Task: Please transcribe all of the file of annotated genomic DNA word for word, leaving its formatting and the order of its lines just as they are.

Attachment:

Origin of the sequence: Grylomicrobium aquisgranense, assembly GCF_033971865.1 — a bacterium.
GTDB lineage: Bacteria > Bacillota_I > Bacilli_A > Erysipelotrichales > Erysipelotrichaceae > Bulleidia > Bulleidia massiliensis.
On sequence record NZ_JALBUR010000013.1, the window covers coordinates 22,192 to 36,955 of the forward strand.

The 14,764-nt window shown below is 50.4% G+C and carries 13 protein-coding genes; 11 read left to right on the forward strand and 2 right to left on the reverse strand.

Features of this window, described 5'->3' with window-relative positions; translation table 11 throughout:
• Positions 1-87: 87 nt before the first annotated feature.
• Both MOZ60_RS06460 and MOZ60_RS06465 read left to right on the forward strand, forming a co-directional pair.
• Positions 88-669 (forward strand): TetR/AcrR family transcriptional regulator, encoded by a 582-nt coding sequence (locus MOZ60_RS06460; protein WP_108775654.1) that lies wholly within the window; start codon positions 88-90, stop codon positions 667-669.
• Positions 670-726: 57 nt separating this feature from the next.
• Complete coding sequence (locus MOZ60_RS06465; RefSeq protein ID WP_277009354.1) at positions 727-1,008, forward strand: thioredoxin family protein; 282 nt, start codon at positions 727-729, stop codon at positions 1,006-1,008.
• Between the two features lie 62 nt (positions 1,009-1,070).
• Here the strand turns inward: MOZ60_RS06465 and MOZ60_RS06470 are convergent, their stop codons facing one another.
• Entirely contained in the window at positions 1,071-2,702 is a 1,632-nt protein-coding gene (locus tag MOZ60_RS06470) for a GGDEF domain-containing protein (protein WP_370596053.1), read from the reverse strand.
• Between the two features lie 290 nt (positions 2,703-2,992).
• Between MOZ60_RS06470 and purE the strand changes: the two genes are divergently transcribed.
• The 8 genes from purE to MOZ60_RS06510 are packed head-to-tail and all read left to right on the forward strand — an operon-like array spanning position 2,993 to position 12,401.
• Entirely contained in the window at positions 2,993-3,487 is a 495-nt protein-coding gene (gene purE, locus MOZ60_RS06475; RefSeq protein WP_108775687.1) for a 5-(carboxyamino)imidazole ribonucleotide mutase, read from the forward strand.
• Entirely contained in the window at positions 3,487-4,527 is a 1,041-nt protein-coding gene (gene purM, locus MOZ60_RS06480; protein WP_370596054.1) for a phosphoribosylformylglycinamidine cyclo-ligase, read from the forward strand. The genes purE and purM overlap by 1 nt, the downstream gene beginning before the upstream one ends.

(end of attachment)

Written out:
Origin of the sequence: Grylomicrobium aquisgranense, assembly GCF_033971865.1 — a bacterium.
GTDB lineage: Bacteria > Bacillota_I > Bacilli_A > Erysipelotrichales > Erysipelotrichaceae > Bulleidia > Bulleidia massiliensis.
On sequence record NZ_JALBUR010000013.1, the window covers coordinates 22,192 to 36,955 of the forward strand.

The 14,764-nt window shown below is 50.4% G+C and carries 13 protein-coding genes; 11 read left to right on the forward strand and 2 right to left on the reverse strand.

Features of this window, described 5'->3' with window-relative positions; translation table 11 throughout:
• Positions 1-87: 87 nt before the first annotated feature.
• Both MOZ60_RS06460 and MOZ60_RS06465 read left to right on the forward strand, forming a co-directional pair.
• Positions 88-669 (forward strand): TetR/AcrR family transcriptional regulator, encoded by a 582-nt coding sequence (locus MOZ60_RS06460; protein WP_108775654.1) that lies wholly within the window; start codon positions 88-90, stop codon positions 667-669.
• Positions 670-726: 57 nt separating this feature from the next.
• Complete coding sequence (locus MOZ60_RS06465; RefSeq protein ID WP_277009354.1) at positions 727-1,008, forward strand: thioredoxin family protein; 282 nt, start codon at positions 727-729, stop codon at positions 1,006-1,008.
• Between the two features lie 62 nt (positions 1,009-1,070).
• Here the strand turns inward: MOZ60_RS06465 and MOZ60_RS06470 are convergent, their stop codons facing one another.
• Entirely contained in the window at positions 1,071-2,702 is a 1,632-nt protein-coding gene (locus tag MOZ60_RS06470) for a GGDEF domain-containing protein (protein WP_370596053.1), read from the reverse strand.
• Between the two features lie 290 nt (positions 2,703-2,992).
• Between MOZ60_RS06470 and purE the strand changes: the two genes are divergently transcribed.
• The 8 genes from purE to MOZ60_RS06510 are packed head-to-tail and all read left to right on the forward strand — an operon-like array spanning position 2,993 to position 12,401.
• Entirely contained in the window at positions 2,993-3,487 is a 495-nt protein-coding gene (gene purE, locus MOZ60_RS06475; RefSeq protein WP_108775687.1) for a 5-(carboxyamino)imidazole ribonucleotide mutase, read from the forward strand.
• Entirely contained in the window at positions 3,487-4,527 is a 1,041-nt protein-coding gene (gene purM, locus MOZ60_RS06480; protein WP_370596054.1) for a phosphoribosylformylglycinamidine cyclo-ligase, read from the forward strand. The genes purE and purM overlap by 1 nt, the downstream gene beginning before the upstream one ends.